The official website of the State Council of China says China and the five countries of Central Asia are creating a mechanism to improve responses to natural disasters.

The heads of emergency management agencies for all six nations reportedly signed a memorandum of understanding (MoU) on the establishment of the mechanism during a ministerial meeting in Urumqi, the capital of northwest China's Xinjiang Uygur Autonomous Region (XUAR), on May 30.   

The six countries also approved an action plan for emergency management cooperation for 2024-2026 and announced the creation of a working group for China-Central Asia emergency management.

The mechanism will serve as a new platform for deepening mutually beneficial and practical cooperation among the six countries, China's Ministry of Emergency Management (MEM) was quoted as saying.

China stands ready to strengthen communication and coordination with the five Central Asian nations for emergency management to contribute to building a closer China-Central Asia community with a shared future, the ministry added, according to the website.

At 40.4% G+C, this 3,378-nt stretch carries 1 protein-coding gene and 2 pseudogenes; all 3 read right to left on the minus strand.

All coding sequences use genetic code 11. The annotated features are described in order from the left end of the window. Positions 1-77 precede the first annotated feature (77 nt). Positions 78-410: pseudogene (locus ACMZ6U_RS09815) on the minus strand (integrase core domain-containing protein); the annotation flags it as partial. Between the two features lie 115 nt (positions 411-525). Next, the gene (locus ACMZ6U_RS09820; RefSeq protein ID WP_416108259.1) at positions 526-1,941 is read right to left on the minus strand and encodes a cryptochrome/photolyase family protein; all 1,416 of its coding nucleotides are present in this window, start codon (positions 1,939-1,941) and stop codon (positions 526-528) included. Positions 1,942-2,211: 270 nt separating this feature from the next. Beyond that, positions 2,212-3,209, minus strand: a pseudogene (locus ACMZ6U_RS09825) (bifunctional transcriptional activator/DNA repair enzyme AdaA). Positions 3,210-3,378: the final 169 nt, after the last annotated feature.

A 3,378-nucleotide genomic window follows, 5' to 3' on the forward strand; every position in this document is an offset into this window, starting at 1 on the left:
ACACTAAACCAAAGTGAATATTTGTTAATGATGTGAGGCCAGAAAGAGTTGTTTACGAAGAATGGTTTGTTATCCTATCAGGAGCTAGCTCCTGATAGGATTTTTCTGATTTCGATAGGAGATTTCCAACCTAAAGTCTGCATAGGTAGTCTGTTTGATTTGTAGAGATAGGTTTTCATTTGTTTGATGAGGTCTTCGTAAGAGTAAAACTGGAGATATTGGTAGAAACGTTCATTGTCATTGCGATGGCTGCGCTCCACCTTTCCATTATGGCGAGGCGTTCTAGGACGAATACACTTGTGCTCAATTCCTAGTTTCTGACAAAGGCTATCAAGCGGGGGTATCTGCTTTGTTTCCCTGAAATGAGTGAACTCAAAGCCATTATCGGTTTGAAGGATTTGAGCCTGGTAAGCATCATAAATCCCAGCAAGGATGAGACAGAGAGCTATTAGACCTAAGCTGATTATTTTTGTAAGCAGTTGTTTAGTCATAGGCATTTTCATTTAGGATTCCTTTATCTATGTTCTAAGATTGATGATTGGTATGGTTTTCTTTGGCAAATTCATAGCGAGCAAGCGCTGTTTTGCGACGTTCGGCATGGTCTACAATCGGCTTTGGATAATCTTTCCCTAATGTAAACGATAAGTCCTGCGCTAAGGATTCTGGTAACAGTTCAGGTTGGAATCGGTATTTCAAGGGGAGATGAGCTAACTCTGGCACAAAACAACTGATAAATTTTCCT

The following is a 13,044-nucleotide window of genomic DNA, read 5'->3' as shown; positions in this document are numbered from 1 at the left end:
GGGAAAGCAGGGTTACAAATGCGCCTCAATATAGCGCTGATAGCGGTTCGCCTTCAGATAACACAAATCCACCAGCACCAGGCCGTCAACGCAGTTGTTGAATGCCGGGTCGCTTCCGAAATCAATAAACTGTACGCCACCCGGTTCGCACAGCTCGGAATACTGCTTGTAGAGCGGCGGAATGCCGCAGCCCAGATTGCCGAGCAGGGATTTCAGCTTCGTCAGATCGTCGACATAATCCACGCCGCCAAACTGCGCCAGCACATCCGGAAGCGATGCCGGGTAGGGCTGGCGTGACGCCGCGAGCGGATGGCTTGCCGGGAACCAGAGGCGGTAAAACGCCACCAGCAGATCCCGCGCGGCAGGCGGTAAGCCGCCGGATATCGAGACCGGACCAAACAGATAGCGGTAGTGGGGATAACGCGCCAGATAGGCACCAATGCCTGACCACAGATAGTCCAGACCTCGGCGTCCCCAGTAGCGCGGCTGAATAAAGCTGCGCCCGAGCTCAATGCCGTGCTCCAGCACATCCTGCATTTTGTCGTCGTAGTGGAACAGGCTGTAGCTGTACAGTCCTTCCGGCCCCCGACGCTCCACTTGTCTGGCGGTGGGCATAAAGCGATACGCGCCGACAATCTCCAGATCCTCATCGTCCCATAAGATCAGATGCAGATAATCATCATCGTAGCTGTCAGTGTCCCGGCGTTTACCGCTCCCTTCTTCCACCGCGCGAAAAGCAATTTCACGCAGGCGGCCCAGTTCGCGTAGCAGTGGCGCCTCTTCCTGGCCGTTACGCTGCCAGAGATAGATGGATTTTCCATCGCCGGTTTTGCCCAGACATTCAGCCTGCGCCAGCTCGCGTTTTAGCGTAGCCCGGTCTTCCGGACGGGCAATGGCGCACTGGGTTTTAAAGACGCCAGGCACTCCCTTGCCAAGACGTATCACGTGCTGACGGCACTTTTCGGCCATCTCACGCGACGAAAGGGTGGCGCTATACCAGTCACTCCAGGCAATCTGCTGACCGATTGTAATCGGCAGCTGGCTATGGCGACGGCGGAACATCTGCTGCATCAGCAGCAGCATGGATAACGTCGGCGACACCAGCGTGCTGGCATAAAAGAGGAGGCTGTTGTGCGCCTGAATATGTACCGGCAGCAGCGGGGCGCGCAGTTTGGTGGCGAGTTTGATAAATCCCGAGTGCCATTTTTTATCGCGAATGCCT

Tajikistan’s state-run news agency Khovar reported in early June that Chairman of the Emergencies Committee under the Government of Tajikistan, Rustam Nazarzoda, lauded the agreement, saying it will “help deepen integration processes and expand cooperation in the field of disaster risk reduction.”  

A report published by the official Chinese news agency Xinhua states that over the past year, as part of the China-Central Asia emergency management cooperation, the Chinese side has held a number of events, including forums of high-level think tanks on emergency management, workshops on improving industrial safety, and exchanges of experience in the field of preventing security risks.  

All of the six countries face comparatively high risks of natural disasters such as earthquakes, floods, and forest and grassland fires, as well as the daunting task of ensuring economic development and defusing major risks.

Central Asia is a region highly exposed to natural hazards, especially floods, earthquakes and landslides.  Earlier this year, flooding across the Central Asian region reportedly displaced tens of thousands of citizens and caused extensive property damage.

Tajikistan is a mountainous country with diverse topography and is especially vulnerable to climate hazards. It is prone to earthquakes, floods, drought, avalanches, landslides and mudslides.